Bond On The Run

The new James Bond film, the twenty second in the franchise, sees the British super-spy continue his billion dollar renaissance under Daniel Craig but if Casino Royale was a busted flush, Quantum of Solace is as incomprehensible as its clunky title, a messy, overly moody procession of stunts, stylisations and non sequiturs.

After an underwhelming credits sequence and a misjudged theme song, the story picks up an hour after the events of the first film with Bond being chased through the tunnels around Lake Garda in Northern Italy by a fleet of machine-gun toting bad guys. At the MI6 safe house in Sienna, Bond meets M (Judi Dench) who is concerned about his state of mind but still allows him to attend the interrogation of Mr. White (Jesper Christensen). It doesn’t go well and soon Bond and M realise they’ve uncovered a secret organization that is looking to take the world hostage by controlling natural resources. But Bond doesn’t really care about that, he just wants revenge for Vesper Lynd, drowned in a Venetian canal at the end of Casino Royale.

A well-realised spy-science bit, where boffins track money by satellite, leads Bond to Haiti and the feisty Camille (Olga Kurylenko). Already on her on quest for retribution, she leads him to her shifty-eyed millionaire lover, Dominic Greene (Mathieu Amalric), busy arranging the overthrow of various South American governments in return for exploration rights. Soon Bond is trailing Greene around the world while trying to keep M on his side and negotiate a clear path with his old friend Felix Leiter of the CIA (an underused Jeffrey Wright), who are also tracking the clandestine organisation for their own ends.

Whatever its failings as a story, Casino Royale had drive and panache. QoS has the same breakneck tempo, but aside from some well executed set pieces involving cars, boats and planes, the film lacks all invention and wit, ironic or otherwise. The incomprehensible script from returning writers Paul Haggis, Neal Purvis and Robert Wade is poorly structured, dramatically underwhelming and hurriedly delivered, with dialogue replaced by detonations, exposition by explosions, vengeance by violence. As the double-crosses and duplicities pile up, the story fragments into individual scenes of choppily choreographed mayhem, pausing only to allow Craig a few moments of respite which he uses to peer out of frame, his blue eyes staring blankly at nothing in particular. He is supposed to be mourning the only woman he ever loved but going by Craig’s craggy, emotionless face, you’d never have guessed it.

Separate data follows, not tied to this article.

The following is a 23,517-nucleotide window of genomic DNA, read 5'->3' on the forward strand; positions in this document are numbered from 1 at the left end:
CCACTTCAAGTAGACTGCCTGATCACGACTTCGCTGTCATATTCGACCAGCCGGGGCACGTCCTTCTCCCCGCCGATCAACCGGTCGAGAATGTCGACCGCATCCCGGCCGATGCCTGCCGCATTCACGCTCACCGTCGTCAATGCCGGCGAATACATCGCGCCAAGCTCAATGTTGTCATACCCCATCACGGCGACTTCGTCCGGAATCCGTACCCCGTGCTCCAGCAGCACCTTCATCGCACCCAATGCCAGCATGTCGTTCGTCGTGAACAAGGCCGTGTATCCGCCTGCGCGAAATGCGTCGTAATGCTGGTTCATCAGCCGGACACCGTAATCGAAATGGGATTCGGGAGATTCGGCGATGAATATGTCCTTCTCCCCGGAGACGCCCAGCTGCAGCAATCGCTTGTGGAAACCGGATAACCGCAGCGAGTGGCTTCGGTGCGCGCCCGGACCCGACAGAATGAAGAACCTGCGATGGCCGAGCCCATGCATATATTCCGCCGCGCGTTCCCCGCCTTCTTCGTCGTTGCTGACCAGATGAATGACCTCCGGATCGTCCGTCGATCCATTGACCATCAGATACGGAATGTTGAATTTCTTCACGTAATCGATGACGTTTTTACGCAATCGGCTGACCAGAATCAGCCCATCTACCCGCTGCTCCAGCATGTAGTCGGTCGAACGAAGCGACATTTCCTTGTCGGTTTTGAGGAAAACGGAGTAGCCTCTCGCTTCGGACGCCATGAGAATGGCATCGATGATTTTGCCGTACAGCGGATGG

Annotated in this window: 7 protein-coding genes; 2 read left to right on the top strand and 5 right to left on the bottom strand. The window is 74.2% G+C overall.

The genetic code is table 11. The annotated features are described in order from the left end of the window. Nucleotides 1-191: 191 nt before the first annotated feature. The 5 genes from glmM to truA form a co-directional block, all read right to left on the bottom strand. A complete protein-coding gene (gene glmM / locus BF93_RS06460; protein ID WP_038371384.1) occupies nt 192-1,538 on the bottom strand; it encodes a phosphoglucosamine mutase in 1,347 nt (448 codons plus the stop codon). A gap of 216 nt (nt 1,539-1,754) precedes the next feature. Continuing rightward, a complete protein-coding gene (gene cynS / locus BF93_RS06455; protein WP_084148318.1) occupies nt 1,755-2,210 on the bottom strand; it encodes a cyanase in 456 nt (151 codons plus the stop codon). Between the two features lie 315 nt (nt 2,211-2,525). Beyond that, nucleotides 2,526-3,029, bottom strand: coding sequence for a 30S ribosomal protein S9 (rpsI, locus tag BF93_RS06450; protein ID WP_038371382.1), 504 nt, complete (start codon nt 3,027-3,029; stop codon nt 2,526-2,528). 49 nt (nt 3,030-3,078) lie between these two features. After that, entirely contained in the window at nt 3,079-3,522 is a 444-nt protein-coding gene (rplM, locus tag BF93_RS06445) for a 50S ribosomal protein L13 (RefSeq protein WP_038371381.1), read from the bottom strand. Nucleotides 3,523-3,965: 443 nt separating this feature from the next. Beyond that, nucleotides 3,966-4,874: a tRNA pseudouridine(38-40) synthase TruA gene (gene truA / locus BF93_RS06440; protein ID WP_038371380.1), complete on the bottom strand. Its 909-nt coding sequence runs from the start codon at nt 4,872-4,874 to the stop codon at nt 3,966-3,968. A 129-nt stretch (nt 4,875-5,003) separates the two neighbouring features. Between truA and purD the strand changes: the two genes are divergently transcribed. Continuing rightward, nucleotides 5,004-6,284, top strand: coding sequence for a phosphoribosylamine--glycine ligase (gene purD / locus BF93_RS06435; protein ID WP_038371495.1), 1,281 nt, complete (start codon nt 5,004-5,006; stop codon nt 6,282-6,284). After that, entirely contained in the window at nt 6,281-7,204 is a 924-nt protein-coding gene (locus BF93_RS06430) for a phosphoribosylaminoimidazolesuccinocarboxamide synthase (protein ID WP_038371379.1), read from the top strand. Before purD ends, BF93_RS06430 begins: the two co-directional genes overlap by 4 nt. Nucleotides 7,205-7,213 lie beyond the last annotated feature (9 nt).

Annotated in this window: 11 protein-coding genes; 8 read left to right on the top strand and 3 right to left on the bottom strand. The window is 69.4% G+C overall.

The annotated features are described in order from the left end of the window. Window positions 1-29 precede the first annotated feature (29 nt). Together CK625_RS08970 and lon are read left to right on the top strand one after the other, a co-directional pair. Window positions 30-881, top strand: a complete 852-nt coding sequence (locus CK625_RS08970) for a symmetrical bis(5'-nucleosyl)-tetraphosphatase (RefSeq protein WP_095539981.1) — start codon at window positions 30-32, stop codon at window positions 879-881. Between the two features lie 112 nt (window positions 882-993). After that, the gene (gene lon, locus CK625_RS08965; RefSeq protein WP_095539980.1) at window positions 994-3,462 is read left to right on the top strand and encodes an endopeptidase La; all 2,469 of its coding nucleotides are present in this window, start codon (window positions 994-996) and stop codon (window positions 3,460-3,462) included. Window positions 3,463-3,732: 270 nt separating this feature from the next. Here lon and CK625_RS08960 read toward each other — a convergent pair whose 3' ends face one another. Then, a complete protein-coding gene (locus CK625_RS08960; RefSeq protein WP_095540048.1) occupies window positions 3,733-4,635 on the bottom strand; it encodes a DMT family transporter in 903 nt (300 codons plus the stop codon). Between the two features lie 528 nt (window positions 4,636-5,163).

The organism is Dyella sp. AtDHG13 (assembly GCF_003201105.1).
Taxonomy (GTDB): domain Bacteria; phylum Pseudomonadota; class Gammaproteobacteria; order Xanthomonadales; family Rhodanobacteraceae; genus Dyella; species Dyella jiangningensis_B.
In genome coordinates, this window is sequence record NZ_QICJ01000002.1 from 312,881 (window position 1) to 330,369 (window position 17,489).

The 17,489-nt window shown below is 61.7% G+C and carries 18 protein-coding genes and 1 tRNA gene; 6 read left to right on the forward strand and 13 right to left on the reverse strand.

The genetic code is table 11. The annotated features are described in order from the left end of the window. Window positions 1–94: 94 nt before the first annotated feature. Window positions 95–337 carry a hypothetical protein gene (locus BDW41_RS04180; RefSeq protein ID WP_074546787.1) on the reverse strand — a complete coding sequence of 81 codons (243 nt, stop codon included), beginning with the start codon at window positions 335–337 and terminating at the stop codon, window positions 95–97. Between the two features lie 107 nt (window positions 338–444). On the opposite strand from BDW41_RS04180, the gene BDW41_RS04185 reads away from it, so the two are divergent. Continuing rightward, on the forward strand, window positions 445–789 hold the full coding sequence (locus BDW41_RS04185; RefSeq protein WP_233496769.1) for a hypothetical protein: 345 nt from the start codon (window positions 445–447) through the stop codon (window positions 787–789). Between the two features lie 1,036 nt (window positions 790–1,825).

If Bond himself is remote and isolated, his villainous opponent is a real disappointment. Amalric is a fine actor, but his character has nothing but the occasional bug-eyed rant to differentiate him from anyone around him. Greene is a very ordinary madman and Amalric cannot make him special. Bond’s most significant opponent is also the most unlikely, his controller and champion M, and Dench plays the role perfectly. She is one of the film’s few real pleasures.

QoS feels more like the tail end of its immediate predecessor than a standalone endeavour, the closing act of a better story collapsed into a blur of fights and face-offs. Some of this is down to the films curtailed running time (at 105 minutes it is the shortest Bond of all and a full half hour shorter than Casino Royale) but mostly it is down to a lack of any connection, between the characters and the story, the story and the audience.

Remove all the trappings of 007, the legacy of the franchise and the detritus of cliché it has collected over forty years, and what remains is a ordinary, everyday action flick, overly influenced by Jason Bourne but unremarkable in every other way.


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Ian said...

Blast....and I was going to take my Mrs to see it tonight. I guess I still will because there's no way she's going to be denied her dose of Daniel.